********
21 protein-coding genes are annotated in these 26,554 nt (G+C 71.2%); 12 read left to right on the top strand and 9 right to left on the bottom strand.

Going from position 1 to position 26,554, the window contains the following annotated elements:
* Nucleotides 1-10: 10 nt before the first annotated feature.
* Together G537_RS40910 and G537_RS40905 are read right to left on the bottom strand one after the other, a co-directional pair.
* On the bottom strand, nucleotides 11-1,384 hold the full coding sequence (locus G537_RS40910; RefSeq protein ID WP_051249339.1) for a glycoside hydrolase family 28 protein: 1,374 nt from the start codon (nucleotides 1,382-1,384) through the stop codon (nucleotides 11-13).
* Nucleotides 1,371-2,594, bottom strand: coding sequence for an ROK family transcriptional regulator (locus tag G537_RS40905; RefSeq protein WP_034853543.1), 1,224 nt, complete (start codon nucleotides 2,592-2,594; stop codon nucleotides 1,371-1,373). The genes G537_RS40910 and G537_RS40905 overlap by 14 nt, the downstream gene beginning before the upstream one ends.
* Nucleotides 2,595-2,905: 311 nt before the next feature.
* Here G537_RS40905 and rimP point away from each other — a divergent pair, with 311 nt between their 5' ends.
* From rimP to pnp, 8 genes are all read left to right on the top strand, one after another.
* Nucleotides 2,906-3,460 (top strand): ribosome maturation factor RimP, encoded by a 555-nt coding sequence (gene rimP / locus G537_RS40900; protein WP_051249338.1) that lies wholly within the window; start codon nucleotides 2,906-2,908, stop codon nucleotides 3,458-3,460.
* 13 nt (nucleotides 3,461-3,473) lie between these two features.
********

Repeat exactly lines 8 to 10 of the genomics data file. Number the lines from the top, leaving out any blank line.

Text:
* Here G537_RS40905 and rimP point away from each other — a divergent pair, with 311 nt between their 5' ends.
* From rimP to pnp, 8 genes are all read left to right on the top strand, one after another.
* Nucleotides 2,906-3,460 (top strand): ribosome maturation factor RimP, encoded by a 555-nt coding sequence (gene rimP / locus G537_RS40900; protein WP_051249338.1) that lies wholly within the window; start codon nucleotides 2,906-2,908, stop codon nucleotides 3,458-3,460.